An IT-BCP Mission-Critical System for Quick Restoration of University Operations
Two national university corporations, Utsunomiya University and Yokohama National University, are working together to construct an IT-BCP mission-critical system with the use of L2-VPN from SINET. We spoke with Akira Nagai, a professor, assistant president and manager of the Media Network Center, Utsunomiya University, Yoshiki Mihara, an assistant professor at Utsunomiya University, Yuichi Hasebe, manager of the Information Technology Service Center and a professor of the Graduate School of International Social Studies at Yokohama National University, and Toshiya Shimura, an assistant professor at Yokohama National University, about the outline and purposes of the system.
The IT-BCP mission-critical system is no mere data backup system, it is a standby system that operates when either university’s system is down following a disaster or equivalent event for the purpose of quickly restoring university operations.
(Interview date: October 15, 2013)
Utsunomiya University and Yokohama National University have recently signed an agreement on collaboration in university information strategies.
Can you tell us about its background and past developments?
Nagai:Utsunomiya University has long seen university information assets as resources that are significant not only to education and research but also to university management. We have pursued a number of different initiatives and were certified with the ISO 27001 standard for information security management systems in 2007. Among these actions, the program for mutual data backup cooperation with Yokohama National University was launched in 2009. After the experience of the Great East Japan Earthquake, educational institutions are working to strengthen their business continuity planning (BCP). We also realized the importance of security and reassurance. The agreement was thus signed between the two universities in an attempt to further improve the system and to push ahead with the program.
Hasebe:In 2008, Yokohama National University drew up a grand design for computerization for the future. It was intended to work out a solid master plan on computerization of the whole university and to systematically carry out the procurement of equipment and construction of a uniform authentication platform and other systems. The priority challenges in this initiative included BCP-related matters such as data backup. Should any loss of information about students or teaching staff or of business data occur, it would severely affect university management. Fortunately, there was a foundation that facilitated collaboration between our university and Utsunomiya University. The presidents of the two institutions had good personal relations. That led to the agreement. At the moment, our university is endeavoring to acquire ISO 27001 certification. We expect to obtain it within fiscal 2013.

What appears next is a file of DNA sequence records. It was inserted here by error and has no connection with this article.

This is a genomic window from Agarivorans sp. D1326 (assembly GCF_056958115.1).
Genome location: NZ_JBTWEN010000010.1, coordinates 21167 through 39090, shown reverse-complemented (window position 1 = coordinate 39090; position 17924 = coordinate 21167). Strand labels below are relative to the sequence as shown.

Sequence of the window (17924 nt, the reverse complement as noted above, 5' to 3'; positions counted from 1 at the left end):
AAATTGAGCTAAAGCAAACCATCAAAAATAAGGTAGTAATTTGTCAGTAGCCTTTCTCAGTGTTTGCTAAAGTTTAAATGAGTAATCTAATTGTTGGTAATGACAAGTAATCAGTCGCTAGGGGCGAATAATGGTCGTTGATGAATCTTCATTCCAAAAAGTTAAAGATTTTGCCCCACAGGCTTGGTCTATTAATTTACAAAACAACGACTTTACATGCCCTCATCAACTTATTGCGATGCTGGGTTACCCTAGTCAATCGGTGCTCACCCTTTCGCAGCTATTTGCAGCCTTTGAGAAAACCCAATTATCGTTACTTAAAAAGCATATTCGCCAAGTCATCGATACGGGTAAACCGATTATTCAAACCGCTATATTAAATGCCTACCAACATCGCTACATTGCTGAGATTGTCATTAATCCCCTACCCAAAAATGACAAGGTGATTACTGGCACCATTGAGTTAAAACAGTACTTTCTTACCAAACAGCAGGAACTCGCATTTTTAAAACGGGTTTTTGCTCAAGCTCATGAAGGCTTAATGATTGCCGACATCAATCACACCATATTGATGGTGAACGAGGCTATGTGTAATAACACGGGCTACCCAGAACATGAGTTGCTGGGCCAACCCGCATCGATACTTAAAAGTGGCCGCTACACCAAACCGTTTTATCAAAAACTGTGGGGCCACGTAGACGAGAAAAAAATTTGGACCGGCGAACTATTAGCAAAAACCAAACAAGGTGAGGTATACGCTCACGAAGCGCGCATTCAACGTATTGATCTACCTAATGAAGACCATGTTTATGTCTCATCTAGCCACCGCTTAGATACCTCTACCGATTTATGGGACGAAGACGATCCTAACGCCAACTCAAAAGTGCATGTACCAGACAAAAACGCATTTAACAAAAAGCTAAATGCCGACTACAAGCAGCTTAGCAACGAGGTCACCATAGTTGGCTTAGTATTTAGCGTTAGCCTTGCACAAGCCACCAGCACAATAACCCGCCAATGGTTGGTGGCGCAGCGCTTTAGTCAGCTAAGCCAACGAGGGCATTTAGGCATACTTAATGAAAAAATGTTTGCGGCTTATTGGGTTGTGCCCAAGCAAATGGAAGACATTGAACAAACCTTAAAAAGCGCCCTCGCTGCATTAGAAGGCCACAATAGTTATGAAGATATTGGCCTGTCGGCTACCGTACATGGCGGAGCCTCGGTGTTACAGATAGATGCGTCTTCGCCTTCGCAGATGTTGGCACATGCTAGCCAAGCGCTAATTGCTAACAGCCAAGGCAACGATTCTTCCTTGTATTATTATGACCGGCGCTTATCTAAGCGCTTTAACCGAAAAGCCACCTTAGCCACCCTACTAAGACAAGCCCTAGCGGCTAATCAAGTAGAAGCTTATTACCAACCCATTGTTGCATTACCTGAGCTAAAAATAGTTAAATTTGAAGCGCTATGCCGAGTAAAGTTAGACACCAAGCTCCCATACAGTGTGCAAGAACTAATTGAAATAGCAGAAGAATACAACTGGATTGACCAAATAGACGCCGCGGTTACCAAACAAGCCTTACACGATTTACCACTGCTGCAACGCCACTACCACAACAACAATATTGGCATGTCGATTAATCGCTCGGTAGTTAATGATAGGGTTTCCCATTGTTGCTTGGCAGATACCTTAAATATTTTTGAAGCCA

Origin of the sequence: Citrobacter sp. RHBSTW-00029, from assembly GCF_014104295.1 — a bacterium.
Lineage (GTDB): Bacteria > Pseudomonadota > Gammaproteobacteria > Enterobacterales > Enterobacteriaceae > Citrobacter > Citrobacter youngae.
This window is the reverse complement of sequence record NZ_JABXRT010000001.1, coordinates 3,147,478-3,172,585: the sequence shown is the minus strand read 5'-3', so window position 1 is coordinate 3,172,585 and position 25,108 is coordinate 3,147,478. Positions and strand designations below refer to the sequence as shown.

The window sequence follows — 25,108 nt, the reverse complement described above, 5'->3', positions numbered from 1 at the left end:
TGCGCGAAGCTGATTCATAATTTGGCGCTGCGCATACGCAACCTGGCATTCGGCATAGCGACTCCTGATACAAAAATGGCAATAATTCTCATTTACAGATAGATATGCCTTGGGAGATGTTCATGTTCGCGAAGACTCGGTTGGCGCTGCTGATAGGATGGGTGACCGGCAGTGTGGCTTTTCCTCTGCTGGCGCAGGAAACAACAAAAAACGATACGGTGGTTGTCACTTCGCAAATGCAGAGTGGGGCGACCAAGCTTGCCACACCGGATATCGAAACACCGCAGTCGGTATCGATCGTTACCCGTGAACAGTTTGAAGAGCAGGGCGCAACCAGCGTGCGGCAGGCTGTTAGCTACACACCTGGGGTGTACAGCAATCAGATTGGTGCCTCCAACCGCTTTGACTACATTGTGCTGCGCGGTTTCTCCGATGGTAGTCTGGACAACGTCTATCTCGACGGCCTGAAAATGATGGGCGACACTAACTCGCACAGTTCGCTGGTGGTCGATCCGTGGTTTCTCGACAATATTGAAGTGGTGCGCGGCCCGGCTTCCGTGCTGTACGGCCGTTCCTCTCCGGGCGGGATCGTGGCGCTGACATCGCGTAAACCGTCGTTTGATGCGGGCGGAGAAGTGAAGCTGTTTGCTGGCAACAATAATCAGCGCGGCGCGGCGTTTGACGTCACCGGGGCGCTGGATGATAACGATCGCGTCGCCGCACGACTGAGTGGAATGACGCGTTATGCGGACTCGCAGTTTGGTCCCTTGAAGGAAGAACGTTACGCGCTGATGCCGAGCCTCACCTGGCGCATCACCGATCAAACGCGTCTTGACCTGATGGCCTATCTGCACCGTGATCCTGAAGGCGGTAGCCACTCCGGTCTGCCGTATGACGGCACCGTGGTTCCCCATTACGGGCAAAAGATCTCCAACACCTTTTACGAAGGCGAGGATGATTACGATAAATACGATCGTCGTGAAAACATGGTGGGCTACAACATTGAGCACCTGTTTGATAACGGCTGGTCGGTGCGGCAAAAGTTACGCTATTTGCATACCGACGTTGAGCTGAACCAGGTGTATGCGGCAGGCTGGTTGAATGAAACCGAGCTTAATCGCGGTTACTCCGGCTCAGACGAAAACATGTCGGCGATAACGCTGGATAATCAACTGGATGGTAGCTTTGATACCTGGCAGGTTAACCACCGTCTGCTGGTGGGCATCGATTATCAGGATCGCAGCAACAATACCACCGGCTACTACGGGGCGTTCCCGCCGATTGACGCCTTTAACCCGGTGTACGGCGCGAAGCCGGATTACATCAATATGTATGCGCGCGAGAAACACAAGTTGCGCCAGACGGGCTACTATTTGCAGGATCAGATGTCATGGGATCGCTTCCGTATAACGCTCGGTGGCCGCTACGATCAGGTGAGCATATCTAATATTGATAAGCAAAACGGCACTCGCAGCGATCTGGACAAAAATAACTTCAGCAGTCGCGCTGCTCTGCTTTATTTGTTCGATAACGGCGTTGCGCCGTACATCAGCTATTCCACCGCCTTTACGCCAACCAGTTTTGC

Under the agreement, the two universities will cooperate in university information strategies, the protection of university information assets and business continuity planning and university information security management, among other areas.
What actions have you been taking for BCP?
Nagai:It is of course important to improve hardware and software, but we held discussions from a broad viewpoint covering institutional and operational aspects. We shared an orientation towards mutual cooperative operations but excessively rigid operation rules could hinder smooth advancement. We therefore sought a flexible style of implementation including institutional design. Given that the existence of data alone will not guarantee a quick recovery of operations, we aimed to create an environment that was complementary in operation service functions. We are grateful that this BCP cooperation allows us to anticipate a strengthening of trust between the staff concerned, personnel development, and the growth of all parties.